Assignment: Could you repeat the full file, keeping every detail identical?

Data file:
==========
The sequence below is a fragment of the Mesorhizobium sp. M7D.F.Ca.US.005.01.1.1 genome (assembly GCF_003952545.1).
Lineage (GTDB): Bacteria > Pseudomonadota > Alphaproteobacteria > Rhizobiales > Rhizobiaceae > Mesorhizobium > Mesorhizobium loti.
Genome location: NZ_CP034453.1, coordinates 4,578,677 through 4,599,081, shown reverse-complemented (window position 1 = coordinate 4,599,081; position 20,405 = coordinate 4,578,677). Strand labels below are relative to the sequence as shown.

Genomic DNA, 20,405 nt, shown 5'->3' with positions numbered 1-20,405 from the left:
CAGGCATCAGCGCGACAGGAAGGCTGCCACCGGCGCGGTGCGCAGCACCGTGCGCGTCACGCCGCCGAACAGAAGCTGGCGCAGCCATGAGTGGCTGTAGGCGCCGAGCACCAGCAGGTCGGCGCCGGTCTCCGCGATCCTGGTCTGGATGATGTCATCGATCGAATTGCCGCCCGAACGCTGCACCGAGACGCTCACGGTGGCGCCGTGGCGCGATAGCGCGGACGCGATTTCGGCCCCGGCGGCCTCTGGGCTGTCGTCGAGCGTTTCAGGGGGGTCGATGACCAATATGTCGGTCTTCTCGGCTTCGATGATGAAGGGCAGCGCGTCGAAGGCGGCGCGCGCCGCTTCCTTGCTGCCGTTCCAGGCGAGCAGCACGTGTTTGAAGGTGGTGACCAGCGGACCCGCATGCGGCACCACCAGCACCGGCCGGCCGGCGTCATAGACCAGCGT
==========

The sequence below is a fragment of the Mesorhizobium sp. M7D.F.Ca.US.005.01.1.1 genome (assembly GCF_003952545.1).
Lineage (GTDB): Bacteria > Pseudomonadota > Alphaproteobacteria > Rhizobiales > Rhizobiaceae > Mesorhizobium > Mesorhizobium loti.
Genome location: NZ_CP034453.1, coordinates 4,578,677 through 4,599,081, shown reverse-complemented (window position 1 = coordinate 4,599,081; position 20,405 = coordinate 4,578,677). Strand labels below are relative to the sequence as shown.

Genomic DNA, 20,405 nt, shown 5'->3' with positions numbered 1-20,405 from the left:
CAGGCATCAGCGCGACAGGAAGGCTGCCACCGGCGCGGTGCGCAGCACCGTGCGCGTCACGCCGCCGAACAGAAGCTGGCGCAGCCATGAGTGGCTGTAGGCGCCGAGCACCAGCAGGTCGGCGCCGGTCTCCGCGATCCTGGTCTGGATGATGTCATCGATCGAATTGCCGCCCGAACGCTGCACCGAGACGCTCACGGTGGCGCCGTGGCGCGATAGCGCGGACGCGATTTCGGCCCCGGCGGCCTCTGGGCTGTCGTCGAGCGTTTCAGGGGGGTCGATGACCAATATGTCGGTCTTCTCGGCTTCGATGATGAAGGGCAGCGCGTCGAAGGCGGCGCGCGCCGCTTCCTTGCTGCCGTTCCAGGCGAGCAGCACGTGTTTGAAGGTGGTGACCAGCGGACCCGCATGCGGCACCACCAGCACCGGCCGGCCGGCGTCATAGACCAGCGT